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Hazel Dawn Ream collection of Sarah Oakey Sirrine manuscripts, 1851-1974

Identifier: MSS 8593

Scope and Contents

Contains letters exchanged between members of Sarah Oakey Sirrine's family, both those that preceded her and those that followed. They were written primarily in Idaho and Arizona and date between 1851 and 1974.


  • 1851-1974

Conditions Governing Access

Open for public research.

Conditions Governing Use

It is the responsibility of the researcher to obtain any necessary copyright clearances. Permission to publish material from Sarah Oakey Sirrine collection must be obtained from the Supervisor of Reference Services and/or the L. Tom Perry Special Collections Coordinating Committee.

Biographical History

From the Collection: Sarah Oakey Sirrine (1854-1942) was an early member of The Church of Jesus Christ of Latter-day Saints from England and pioneer in Dingle, Idaho.

Sarah Oakey was born March 31, 1854, in Nottingham, England to James Oakey (1817-1896) and Mary Cooper (1815-1893). As a youth in England, Sarah helped her father in his lace factory. Her family joined The Church of Jesus Christ of Latter-day Saints while in England. The Oakey family kept the mission home for several years. When eight years old Sarah and her family emigrated to America to join the rest of the Saints in Utah. James, her father, remained behind a year and worked at his trade to pay for transportation and settle other affairs. The rest of the family sailed from Liverpool on April 23, 1862, the "John J. Boyd." The sailing was delayed when Sarah's twenty-year-old sister Mary came up missing, although she had run away to remain with an admirer in England. Eventually the ship would leave without her, and landed in New York harbor on June 2, 1862.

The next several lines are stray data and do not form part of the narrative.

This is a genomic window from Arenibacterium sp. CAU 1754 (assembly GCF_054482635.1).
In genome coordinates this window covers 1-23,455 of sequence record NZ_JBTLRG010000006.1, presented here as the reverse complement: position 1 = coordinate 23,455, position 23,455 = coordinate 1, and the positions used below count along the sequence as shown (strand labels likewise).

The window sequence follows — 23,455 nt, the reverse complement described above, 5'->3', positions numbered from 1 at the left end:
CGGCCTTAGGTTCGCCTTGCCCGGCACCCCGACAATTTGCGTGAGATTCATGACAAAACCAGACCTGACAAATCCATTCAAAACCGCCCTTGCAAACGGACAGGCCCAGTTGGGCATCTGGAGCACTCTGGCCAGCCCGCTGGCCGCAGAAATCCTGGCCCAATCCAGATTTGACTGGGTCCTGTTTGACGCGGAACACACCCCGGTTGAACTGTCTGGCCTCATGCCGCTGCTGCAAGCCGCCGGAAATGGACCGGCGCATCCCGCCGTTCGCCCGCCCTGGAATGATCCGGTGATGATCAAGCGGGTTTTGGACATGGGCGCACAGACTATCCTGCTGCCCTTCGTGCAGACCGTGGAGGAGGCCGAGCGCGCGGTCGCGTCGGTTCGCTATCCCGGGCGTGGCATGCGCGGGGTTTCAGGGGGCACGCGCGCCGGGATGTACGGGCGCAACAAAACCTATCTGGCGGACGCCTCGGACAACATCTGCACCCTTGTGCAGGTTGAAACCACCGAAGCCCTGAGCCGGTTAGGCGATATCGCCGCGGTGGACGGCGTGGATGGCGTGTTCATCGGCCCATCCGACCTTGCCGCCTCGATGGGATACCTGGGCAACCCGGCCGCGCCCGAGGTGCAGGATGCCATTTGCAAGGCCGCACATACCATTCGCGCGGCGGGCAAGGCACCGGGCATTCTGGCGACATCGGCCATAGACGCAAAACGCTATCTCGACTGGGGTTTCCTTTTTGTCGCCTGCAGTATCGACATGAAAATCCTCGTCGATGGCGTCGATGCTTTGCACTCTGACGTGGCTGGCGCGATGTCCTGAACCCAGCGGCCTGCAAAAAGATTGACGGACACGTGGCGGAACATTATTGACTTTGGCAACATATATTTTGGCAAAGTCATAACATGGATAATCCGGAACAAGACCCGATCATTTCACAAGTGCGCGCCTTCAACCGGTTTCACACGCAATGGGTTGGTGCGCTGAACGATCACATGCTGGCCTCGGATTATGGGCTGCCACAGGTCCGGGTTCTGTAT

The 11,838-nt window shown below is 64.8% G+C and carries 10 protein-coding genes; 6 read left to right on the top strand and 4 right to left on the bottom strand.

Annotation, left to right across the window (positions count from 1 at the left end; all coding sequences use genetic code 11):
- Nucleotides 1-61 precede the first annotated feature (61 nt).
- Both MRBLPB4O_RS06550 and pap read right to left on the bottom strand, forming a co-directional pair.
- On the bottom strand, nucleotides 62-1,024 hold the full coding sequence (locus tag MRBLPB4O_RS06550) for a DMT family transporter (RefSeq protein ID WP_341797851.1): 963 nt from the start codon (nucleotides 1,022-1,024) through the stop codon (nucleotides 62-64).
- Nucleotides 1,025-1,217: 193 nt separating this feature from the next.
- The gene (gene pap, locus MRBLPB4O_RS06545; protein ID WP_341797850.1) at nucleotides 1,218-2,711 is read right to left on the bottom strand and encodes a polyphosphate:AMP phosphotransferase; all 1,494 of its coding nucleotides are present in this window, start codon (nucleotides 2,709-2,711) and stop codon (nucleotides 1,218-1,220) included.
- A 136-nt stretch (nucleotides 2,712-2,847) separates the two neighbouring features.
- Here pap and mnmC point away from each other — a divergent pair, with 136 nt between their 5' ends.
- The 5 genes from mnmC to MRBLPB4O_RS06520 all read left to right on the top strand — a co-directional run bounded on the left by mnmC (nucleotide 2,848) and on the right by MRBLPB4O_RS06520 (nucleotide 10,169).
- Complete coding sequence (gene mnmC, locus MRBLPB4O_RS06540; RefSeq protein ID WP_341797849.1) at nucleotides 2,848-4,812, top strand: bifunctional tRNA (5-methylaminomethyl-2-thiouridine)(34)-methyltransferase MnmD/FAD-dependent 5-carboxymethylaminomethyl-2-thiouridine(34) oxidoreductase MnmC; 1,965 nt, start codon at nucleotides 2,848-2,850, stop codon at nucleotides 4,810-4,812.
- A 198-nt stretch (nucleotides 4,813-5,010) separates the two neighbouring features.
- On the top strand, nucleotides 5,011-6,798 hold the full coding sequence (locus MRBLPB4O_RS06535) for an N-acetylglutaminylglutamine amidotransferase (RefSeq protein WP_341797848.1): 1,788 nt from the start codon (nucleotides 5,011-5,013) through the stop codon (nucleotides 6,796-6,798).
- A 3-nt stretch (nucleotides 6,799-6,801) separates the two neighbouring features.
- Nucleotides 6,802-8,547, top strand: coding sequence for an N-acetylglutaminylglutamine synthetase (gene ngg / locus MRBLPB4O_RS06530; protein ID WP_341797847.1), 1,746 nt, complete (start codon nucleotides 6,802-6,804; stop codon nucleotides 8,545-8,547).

From New York the Oakey family traveled by boat and train to Florence, Nebraska, where they were assigned to the wagon company of John Grayham. While on the journey, Sarah's seventeen-year-old sister Lucy died of mountain fever just a few miles from Florence. They arrived in the Salt Lake Valley on October 1, 1862.

The family first stayed in the home of Charles C. Rich, an Apostle who they became acquainted with in England. They eventually built a dugout in Kaysville, Utah, and worked in the area until James arrived from England. Upon his arrival, the family was called to settle the valley around Bear Lake.

While living in the Bear Lake Valley, Sarah enjoyed school and the local choir. A few years after their arrival, the Oakey family moved to Dingle, being one of three families who lived there at the time.

On November 6, 1879 Sarah married George Edward Sirrine (1851-1908) in the Endowment House in Salt Lake City, Utah, and they had six children together, three of whom lived to maturity. They lived in Dingle, Idaho, for the majority of their lives, except for two years where they lived in Mesa, Arizona, where George's father, George Warren Sirrine (1818-1902), was one of the founders of that community. Sarah served faithfully in the Church, including many years of service the Primary Association.